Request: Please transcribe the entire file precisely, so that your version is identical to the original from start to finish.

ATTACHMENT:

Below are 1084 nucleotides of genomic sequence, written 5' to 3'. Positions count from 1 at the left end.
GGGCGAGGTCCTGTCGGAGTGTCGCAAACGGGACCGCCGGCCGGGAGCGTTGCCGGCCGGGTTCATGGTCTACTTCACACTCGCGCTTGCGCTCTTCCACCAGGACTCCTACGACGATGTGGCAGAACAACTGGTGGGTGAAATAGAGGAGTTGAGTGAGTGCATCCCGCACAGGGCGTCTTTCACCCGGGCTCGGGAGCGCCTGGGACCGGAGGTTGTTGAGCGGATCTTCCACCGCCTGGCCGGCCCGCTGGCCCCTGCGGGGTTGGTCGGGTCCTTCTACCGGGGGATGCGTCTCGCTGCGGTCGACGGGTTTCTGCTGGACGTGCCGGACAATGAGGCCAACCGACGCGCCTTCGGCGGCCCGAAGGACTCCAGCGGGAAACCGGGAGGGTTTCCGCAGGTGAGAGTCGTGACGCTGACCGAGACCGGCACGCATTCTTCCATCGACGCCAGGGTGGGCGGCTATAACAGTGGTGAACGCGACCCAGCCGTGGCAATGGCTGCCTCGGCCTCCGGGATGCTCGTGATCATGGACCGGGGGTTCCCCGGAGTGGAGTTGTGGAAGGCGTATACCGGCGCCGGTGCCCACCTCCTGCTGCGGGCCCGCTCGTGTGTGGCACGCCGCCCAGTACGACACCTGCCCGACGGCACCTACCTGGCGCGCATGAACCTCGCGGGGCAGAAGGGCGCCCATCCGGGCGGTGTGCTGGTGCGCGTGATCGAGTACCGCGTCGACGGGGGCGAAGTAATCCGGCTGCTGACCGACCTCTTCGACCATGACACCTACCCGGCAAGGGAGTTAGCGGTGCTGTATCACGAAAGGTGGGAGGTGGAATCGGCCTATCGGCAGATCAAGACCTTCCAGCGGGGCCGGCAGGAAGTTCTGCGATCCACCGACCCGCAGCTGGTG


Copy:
Below are 1084 nucleotides of genomic sequence, written 5' to 3'. Positions count from 1 at the left end.
GGGCGAGGTCCTGTCGGAGTGTCGCAAACGGGACCGCCGGCCGGGAGCGTTGCCGGCCGGGTTCATGGTCTACTTCACACTCGCGCTTGCGCTCTTCCACCAGGACTCCTACGACGATGTGGCAGAACAACTGGTGGGTGAAATAGAGGAGTTGAGTGAGTGCATCCCGCACAGGGCGTCTTTCACCCGGGCTCGGGAGCGCCTGGGACCGGAGGTTGTTGAGCGGATCTTCCACCGCCTGGCCGGCCCGCTGGCCCCTGCGGGGTTGGTCGGGTCCTTCTACCGGGGGATGCGTCTCGCTGCGGTCGACGGGTTTCTGCTGGACGTGCCGGACAATGAGGCCAACCGACGCGCCTTCGGCGGCCCGAAGGACTCCAGCGGGAAACCGGGAGGGTTTCCGCAGGTGAGAGTCGTGACGCTGACCGAGACCGGCACGCATTCTTCCATCGACGCCAGGGTGGGCGGCTATAACAGTGGTGAACGCGACCCAGCCGTGGCAATGGCTGCCTCGGCCTCCGGGATGCTCGTGATCATGGACCGGGGGTTCCCCGGAGTGGAGTTGTGGAAGGCGTATACCGGCGCCGGTGCCCACCTCCTGCTGCGGGCCCGCTCGTGTGTGGCACGCCGCCCAGTACGACACCTGCCCGACGGCACCTACCTGGCGCGCATGAACCTCGCGGGGCAGAAGGGCGCCCATCCGGGCGGTGTGCTGGTGCGCGTGATCGAGTACCGCGTCGACGGGGGCGAAGTAATCCGGCTGCTGACCGACCTCTTCGACCATGACACCTACCCGGCAAGGGAGTTAGCGGTGCTGTATCACGAAAGGTGGGAGGTGGAATCGGCCTATCGGCAGATCAAGACCTTCCAGCGGGGCCGGCAGGAAGTTCTGCGATCCACCGACCCGCAGCTGGTG